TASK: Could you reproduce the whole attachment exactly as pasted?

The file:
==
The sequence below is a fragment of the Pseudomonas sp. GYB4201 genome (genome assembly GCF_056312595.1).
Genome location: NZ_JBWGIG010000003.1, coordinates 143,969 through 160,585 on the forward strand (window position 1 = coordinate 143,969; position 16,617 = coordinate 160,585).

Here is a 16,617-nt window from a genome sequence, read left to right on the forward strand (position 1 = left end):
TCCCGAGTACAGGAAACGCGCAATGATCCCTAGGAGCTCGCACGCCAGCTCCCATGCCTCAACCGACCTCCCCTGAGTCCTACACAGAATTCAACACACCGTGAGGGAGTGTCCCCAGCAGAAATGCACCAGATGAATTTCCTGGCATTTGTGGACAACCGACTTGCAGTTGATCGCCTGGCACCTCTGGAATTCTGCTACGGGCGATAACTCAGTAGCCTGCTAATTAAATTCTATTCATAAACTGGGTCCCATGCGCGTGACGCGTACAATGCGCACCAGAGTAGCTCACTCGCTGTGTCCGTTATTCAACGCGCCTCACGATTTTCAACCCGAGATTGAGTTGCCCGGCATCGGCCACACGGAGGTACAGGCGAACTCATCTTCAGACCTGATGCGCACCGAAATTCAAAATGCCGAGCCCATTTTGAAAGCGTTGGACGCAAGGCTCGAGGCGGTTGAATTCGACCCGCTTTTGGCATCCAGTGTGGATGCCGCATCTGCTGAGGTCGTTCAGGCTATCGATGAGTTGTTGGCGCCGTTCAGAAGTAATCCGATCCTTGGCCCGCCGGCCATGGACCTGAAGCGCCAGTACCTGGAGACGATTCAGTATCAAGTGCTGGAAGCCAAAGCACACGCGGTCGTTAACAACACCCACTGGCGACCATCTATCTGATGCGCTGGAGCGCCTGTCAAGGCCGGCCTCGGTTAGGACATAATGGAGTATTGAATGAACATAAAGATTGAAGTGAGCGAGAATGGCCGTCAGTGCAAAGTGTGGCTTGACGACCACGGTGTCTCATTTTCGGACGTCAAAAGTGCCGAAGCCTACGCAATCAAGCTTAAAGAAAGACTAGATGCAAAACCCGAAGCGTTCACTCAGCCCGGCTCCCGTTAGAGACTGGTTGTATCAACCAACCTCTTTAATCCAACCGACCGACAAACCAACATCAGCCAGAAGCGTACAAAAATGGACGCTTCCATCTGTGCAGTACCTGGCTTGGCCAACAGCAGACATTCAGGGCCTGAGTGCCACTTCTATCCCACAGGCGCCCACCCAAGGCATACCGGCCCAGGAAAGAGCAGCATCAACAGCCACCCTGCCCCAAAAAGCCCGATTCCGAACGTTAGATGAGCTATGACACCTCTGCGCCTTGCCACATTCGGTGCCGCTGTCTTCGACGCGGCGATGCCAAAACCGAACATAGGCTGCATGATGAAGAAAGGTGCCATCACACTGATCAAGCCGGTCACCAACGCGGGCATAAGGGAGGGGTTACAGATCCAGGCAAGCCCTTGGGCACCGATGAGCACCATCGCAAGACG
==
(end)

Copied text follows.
The sequence below is a fragment of the Pseudomonas sp. GYB4201 genome (genome assembly GCF_056312595.1).
Genome location: NZ_JBWGIG010000003.1, coordinates 143,969 through 160,585 on the forward strand (window position 1 = coordinate 143,969; position 16,617 = coordinate 160,585).

Here is a 16,617-nt window from a genome sequence, read left to right on the forward strand (position 1 = left end):
TCCCGAGTACAGGAAACGCGCAATGATCCCTAGGAGCTCGCACGCCAGCTCCCATGCCTCAACCGACCTCCCCTGAGTCCTACACAGAATTCAACACACCGTGAGGGAGTGTCCCCAGCAGAAATGCACCAGATGAATTTCCTGGCATTTGTGGACAACCGACTTGCAGTTGATCGCCTGGCACCTCTGGAATTCTGCTACGGGCGATAACTCAGTAGCCTGCTAATTAAATTCTATTCATAAACTGGGTCCCATGCGCGTGACGCGTACAATGCGCACCAGAGTAGCTCACTCGCTGTGTCCGTTATTCAACGCGCCTCACGATTTTCAACCCGAGATTGAGTTGCCCGGCATCGGCCACACGGAGGTACAGGCGAACTCATCTTCAGACCTGATGCGCACCGAAATTCAAAATGCCGAGCCCATTTTGAAAGCGTTGGACGCAAGGCTCGAGGCGGTTGAATTCGACCCGCTTTTGGCATCCAGTGTGGATGCCGCATCTGCTGAGGTCGTTCAGGCTATCGATGAGTTGTTGGCGCCGTTCAGAAGTAATCCGATCCTTGGCCCGCCGGCCATGGACCTGAAGCGCCAGTACCTGGAGACGATTCAGTATCAAGTGCTGGAAGCCAAAGCACACGCGGTCGTTAACAACACCCACTGGCGACCATCTATCTGATGCGCTGGAGCGCCTGTCAAGGCCGGCCTCGGTTAGGACATAATGGAGTATTGAATGAACATAAAGATTGAAGTGAGCGAGAATGGCCGTCAGTGCAAAGTGTGGCTTGACGACCACGGTGTCTCATTTTCGGACGTCAAAAGTGCCGAAGCCTACGCAATCAAGCTTAAAGAAAGACTAGATGCAAAACCCGAAGCGTTCACTCAGCCCGGCTCCCGTTAGAGACTGGTTGTATCAACCAACCTCTTTAATCCAACCGACCGACAAACCAACATCAGCCAGAAGCGTACAAAAATGGACGCTTCCATCTGTGCAGTACCTGGCTTGGCCAACAGCAGACATTCAGGGCCTGAGTGCCACTTCTATCCCACAGGCGCCCACCCAAGGCATACCGGCCCAGGAAAGAGCAGCATCAACAGCCACCCTGCCCCAAAAAGCCCGATTCCGAACGTTAGATGAGCTATGACACCTCTGCGCCTTGCCACATTCGGTGCCGCTGTCTTCGACGCGGCGATGCCAAAACCGAACATAGGCTGCATGATGAAGAAAGGTGCCATCACACTGATCAAGCCGGTCACCAACGCGGGCATAAGGGAGGGGTTACAGATCCAGGCAAGCCCTTGGGCACCGATGAGCACCATCGCAAGACG